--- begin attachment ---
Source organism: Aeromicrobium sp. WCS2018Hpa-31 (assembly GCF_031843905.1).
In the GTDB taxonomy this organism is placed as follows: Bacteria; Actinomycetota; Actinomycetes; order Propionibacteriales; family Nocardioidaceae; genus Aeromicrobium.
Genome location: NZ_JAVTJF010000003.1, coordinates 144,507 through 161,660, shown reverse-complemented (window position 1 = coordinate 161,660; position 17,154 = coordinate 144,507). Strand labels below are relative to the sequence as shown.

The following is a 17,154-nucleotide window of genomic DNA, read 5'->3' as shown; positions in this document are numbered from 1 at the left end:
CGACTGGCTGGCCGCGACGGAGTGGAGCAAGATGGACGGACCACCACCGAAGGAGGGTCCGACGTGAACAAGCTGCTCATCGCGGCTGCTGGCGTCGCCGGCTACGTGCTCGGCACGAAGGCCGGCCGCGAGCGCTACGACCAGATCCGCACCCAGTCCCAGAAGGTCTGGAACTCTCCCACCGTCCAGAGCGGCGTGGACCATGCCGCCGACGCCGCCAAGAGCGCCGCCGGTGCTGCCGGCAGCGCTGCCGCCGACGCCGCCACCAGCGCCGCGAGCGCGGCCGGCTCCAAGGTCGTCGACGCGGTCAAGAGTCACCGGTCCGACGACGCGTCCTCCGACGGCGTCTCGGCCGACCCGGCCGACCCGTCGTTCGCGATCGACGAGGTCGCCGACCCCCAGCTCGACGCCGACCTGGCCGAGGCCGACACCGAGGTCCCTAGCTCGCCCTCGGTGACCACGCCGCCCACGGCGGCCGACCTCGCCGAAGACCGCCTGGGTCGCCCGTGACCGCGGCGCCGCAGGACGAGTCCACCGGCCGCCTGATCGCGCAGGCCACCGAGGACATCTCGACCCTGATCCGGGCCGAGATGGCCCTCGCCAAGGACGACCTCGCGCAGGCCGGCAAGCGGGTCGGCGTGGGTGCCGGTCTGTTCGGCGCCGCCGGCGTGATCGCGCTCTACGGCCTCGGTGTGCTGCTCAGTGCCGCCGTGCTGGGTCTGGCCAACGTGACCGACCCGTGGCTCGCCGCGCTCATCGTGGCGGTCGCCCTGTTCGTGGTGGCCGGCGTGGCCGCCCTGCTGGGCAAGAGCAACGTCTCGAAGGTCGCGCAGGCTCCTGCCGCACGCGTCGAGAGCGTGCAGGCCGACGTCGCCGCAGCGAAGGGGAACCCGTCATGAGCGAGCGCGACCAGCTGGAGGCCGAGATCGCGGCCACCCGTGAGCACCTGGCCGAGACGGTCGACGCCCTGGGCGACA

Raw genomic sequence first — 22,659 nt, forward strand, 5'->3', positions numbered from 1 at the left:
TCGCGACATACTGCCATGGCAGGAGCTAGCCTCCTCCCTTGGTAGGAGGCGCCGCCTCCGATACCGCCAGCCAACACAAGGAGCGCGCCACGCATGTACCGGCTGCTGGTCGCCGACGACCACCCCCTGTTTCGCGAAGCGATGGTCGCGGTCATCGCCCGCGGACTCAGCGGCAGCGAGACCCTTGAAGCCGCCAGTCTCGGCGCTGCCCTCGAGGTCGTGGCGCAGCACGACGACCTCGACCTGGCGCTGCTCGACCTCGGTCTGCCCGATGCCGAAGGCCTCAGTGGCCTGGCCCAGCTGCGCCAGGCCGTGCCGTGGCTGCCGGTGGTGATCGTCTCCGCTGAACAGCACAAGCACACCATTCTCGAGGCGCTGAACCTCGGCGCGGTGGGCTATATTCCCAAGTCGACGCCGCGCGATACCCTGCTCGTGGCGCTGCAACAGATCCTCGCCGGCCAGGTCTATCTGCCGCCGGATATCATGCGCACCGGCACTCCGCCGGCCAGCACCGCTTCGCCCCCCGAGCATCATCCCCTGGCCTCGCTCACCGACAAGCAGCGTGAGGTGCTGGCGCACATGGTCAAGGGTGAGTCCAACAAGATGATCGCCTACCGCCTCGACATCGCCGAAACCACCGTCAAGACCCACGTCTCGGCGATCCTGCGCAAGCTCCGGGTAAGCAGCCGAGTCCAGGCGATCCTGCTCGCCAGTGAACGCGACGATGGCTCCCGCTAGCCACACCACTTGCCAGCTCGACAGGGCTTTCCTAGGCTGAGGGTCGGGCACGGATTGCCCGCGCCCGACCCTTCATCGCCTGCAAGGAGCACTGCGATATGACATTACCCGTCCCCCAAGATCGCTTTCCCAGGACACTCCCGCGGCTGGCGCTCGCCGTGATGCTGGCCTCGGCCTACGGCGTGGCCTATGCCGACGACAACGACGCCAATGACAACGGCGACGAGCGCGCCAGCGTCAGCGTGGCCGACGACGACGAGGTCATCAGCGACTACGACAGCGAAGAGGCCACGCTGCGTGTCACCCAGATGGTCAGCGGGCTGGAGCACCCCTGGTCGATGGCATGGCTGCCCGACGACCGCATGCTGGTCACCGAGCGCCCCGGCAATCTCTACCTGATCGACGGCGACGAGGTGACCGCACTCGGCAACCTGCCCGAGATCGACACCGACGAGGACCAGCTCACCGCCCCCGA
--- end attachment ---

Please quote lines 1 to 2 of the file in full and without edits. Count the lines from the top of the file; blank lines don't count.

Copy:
Source organism: Aeromicrobium sp. WCS2018Hpa-31 (assembly GCF_031843905.1).
In the GTDB taxonomy this organism is placed as follows: Bacteria; Actinomycetota; Actinomycetes; order Propionibacteriales; family Nocardioidaceae; genus Aeromicrobium.